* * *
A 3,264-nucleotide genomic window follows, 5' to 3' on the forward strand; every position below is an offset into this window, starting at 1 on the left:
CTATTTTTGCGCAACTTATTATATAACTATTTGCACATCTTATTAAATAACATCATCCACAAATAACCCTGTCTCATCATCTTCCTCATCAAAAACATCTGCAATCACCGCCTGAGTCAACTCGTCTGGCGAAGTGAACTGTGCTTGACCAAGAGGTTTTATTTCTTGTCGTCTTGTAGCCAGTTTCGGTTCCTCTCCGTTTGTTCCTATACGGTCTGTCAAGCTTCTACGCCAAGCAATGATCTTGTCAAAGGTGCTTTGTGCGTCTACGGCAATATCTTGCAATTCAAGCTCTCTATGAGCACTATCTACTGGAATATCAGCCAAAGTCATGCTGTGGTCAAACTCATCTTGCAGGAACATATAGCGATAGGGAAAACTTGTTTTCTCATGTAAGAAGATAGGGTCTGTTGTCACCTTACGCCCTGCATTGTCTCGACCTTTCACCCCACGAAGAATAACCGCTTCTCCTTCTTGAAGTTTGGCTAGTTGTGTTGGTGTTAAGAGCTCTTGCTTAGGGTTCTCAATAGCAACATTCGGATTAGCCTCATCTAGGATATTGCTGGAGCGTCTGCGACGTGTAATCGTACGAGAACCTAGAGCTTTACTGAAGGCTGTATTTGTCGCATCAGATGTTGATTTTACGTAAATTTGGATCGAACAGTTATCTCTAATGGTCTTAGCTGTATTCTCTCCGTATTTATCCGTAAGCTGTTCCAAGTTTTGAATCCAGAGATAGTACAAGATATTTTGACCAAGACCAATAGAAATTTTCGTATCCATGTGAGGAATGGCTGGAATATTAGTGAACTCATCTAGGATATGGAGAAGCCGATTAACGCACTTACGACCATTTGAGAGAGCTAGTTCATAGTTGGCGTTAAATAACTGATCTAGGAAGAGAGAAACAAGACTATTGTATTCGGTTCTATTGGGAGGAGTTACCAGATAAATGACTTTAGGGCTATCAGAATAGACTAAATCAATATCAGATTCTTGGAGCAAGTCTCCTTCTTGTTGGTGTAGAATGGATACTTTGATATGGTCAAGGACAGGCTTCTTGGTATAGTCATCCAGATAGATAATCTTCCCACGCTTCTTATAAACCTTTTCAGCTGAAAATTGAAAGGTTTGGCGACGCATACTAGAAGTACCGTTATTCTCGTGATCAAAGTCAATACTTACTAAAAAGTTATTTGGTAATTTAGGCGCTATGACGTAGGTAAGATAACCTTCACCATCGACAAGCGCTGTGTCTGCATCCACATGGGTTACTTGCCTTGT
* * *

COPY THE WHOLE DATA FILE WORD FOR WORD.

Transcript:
A 3,264-nucleotide genomic window follows, 5' to 3' on the forward strand; every position below is an offset into this window, starting at 1 on the left:
CTATTTTTGCGCAACTTATTATATAACTATTTGCACATCTTATTAAATAACATCATCCACAAATAACCCTGTCTCATCATCTTCCTCATCAAAAACATCTGCAATCACCGCCTGAGTCAACTCGTCTGGCGAAGTGAACTGTGCTTGACCAAGAGGTTTTATTTCTTGTCGTCTTGTAGCCAGTTTCGGTTCCTCTCCGTTTGTTCCTATACGGTCTGTCAAGCTTCTACGCCAAGCAATGATCTTGTCAAAGGTGCTTTGTGCGTCTACGGCAATATCTTGCAATTCAAGCTCTCTATGAGCACTATCTACTGGAATATCAGCCAAAGTCATGCTGTGGTCAAACTCATCTTGCAGGAACATATAGCGATAGGGAAAACTTGTTTTCTCATGTAAGAAGATAGGGTCTGTTGTCACCTTACGCCCTGCATTGTCTCGACCTTTCACCCCACGAAGAATAACCGCTTCTCCTTCTTGAAGTTTGGCTAGTTGTGTTGGTGTTAAGAGCTCTTGCTTAGGGTTCTCAATAGCAACATTCGGATTAGCCTCATCTAGGATATTGCTGGAGCGTCTGCGACGTGTAATCGTACGAGAACCTAGAGCTTTACTGAAGGCTGTATTTGTCGCATCAGATGTTGATTTTACGTAAATTTGGATCGAACAGTTATCTCTAATGGTCTTAGCTGTATTCTCTCCGTATTTATCCGTAAGCTGTTCCAAGTTTTGAATCCAGAGATAGTACAAGATATTTTGACCAAGACCAATAGAAATTTTCGTATCCATGTGAGGAATGGCTGGAATATTAGTGAACTCATCTAGGATATGGAGAAGCCGATTAACGCACTTACGACCATTTGAGAGAGCTAGTTCATAGTTGGCGTTAAATAACTGATCTAGGAAGAGAGAAACAAGACTATTGTATTCGGTTCTATTGGGAGGAGTTACCAGATAAATGACTTTAGGGCTATCAGAATAGACTAAATCAATATCAGATTCTTGGAGCAAGTCTCCTTCTTGTTGGTGTAGAATGGATACTTTGATATGGTCAAGGACAGGCTTCTTGGTATAGTCATCCAGATAGATAATCTTCCCACGCTTCTTATAAACCTTTTCAGCTGAAAATTGAAAGGTTTGGCGACGCATACTAGAAGTACCGTTATTCTCGTGATCAAAGTCAATACTTACTAAAAAGTTATTTGGTAATTTAGGCGCTATGACGTAGGTAAGATAACCTTCACCATCGACAAGCGCTGTGTCTGCATCCACATGGGTTACTTGCCTTGT